The Urban Forest Lab was established by Tropos in 2021 as a space for generating new and innovative approaches to conservation in urban areas. As an interdisciplinary initiative, the work builds on previous work in Lesia's practice to bridge art and science and foster new approaches to creative engagement, ecology, and social practice that enhance the urban forest.
BIG, mature trees provide critical ecological benefits in cities. Urban trees improve physical and mental health, mitigate temperature, sequester carbon, absorb water, and reduce pollution. Green space is the most important environmental asset for reducing the risk factors of climate change in urban areas. Despite this, many trees are at risk globally due to urban development and climate change. Trees in our region, such as Northern Red Oak, are vulnerable in cities and may begin to show signs of stress as climate conditions shift.
Building Conservation Networks is a creative urban design and public art project conceived by Lesia in 2018 that identifies historic, monumental trees as key anchors in the ecological and cultural life of the city. This large-scale art and urban design project presents a strategy for restoration through new models of conservation that can enhance the urban forest. These landmark, matriarchal trees contain hidden information in their roots that can give us information about times past and nurture new saplings to foster stronger and more resilient urban forests. Through mapping the location of these pre-settlement trees across the city, The Urban Forest Lab is laying the groundwork to create a more ecologically resilient city that can withstand coming changes in the climate.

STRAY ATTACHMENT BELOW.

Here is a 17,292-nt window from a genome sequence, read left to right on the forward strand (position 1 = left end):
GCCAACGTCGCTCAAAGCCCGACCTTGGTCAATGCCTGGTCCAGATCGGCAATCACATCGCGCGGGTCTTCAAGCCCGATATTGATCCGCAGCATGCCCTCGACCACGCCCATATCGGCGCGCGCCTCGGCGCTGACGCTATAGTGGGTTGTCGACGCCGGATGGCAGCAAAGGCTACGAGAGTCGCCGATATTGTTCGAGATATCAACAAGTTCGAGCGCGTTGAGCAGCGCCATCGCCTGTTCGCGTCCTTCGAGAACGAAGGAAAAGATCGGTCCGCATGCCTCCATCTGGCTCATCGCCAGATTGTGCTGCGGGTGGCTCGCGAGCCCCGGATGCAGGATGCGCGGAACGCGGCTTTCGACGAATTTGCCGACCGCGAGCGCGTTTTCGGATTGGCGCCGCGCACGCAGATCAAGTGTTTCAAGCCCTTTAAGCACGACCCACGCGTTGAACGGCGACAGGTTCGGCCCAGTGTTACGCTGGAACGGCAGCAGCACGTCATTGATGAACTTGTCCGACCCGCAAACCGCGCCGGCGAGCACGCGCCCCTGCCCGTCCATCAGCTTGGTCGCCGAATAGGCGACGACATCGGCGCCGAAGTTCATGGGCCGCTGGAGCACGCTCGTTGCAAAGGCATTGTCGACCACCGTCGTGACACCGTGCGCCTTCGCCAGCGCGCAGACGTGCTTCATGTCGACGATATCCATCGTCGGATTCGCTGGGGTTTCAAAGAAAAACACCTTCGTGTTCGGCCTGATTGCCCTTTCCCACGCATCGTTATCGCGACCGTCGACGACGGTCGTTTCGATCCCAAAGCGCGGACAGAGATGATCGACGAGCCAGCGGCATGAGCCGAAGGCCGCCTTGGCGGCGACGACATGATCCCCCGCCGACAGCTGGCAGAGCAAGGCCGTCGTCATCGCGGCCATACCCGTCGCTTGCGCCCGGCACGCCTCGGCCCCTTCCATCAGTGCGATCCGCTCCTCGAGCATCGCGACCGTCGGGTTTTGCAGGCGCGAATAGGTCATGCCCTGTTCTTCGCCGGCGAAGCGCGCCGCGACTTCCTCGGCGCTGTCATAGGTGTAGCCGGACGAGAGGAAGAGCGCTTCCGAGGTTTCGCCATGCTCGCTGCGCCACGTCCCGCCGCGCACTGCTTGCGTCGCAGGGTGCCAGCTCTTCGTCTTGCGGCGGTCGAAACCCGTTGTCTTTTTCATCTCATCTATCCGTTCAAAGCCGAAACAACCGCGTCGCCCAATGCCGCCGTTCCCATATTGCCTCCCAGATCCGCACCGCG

Author and Artist - Lesia Mokrycke
Sponsor - We acknowledge the support of the Canada Council for the Arts / Nous remercions le Conseil des arts du Canada de son soutien
Community Partner and Indigenous Specialist - Paul General, Former Head of Six Nations Eco-Centre
Field Assistants - Sophie Williams, Elizabeth Ward
Special Thanks - Cathy Plotz at Hamilton Conservation Authority, Kathy Renwald with CBC Hamilton, Education team at the Royal Botanical Gardens, City of Hamilton Culture and Heritage Department, Hamilton Naturalists Club, Downtown AM Rotary Club of Hamilton, Downtown Sparrow, Justin Chandler at TVO, and each member of the Hamilton community who has contributed a tree to this project.